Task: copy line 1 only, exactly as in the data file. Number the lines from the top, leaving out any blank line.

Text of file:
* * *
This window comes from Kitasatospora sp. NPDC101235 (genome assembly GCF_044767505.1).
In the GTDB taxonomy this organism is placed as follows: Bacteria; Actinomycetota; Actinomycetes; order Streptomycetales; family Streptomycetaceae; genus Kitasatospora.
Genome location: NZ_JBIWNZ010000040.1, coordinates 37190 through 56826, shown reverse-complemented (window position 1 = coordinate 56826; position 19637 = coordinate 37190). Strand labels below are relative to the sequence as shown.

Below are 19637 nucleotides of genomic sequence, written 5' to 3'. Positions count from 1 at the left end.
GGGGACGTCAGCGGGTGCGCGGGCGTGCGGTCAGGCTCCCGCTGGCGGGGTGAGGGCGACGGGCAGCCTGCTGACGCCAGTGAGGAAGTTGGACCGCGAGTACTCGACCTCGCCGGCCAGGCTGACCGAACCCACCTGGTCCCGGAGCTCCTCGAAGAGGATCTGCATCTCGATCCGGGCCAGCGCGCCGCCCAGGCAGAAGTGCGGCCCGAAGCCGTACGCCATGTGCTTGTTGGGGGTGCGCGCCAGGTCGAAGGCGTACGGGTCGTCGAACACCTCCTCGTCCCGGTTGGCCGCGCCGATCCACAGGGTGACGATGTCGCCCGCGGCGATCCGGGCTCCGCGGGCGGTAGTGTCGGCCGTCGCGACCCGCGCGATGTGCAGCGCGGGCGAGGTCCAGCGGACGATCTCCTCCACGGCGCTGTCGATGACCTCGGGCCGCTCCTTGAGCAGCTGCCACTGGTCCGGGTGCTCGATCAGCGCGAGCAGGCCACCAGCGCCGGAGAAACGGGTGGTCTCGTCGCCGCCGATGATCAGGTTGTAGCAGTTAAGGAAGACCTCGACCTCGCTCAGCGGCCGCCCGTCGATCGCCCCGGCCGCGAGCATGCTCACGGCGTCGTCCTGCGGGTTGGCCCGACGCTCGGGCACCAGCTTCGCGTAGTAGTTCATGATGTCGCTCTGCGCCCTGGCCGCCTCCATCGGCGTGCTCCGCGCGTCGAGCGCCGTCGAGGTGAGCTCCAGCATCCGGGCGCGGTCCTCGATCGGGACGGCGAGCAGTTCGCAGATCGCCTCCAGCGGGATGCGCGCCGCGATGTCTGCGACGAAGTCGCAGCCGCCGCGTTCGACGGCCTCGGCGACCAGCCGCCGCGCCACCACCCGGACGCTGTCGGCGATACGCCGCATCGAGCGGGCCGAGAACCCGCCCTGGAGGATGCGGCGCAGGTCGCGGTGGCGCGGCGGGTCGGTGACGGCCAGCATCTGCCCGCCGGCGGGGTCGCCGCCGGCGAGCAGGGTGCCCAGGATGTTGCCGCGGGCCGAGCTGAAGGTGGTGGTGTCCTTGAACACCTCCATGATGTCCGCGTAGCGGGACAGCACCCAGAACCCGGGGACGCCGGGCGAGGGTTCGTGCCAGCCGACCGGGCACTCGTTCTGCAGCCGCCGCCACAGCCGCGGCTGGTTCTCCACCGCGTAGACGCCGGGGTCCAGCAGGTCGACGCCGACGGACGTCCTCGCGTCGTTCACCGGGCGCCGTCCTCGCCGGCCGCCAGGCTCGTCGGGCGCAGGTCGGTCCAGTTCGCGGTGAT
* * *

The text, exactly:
This window comes from Kitasatospora sp. NPDC101235 (genome assembly GCF_044767505.1).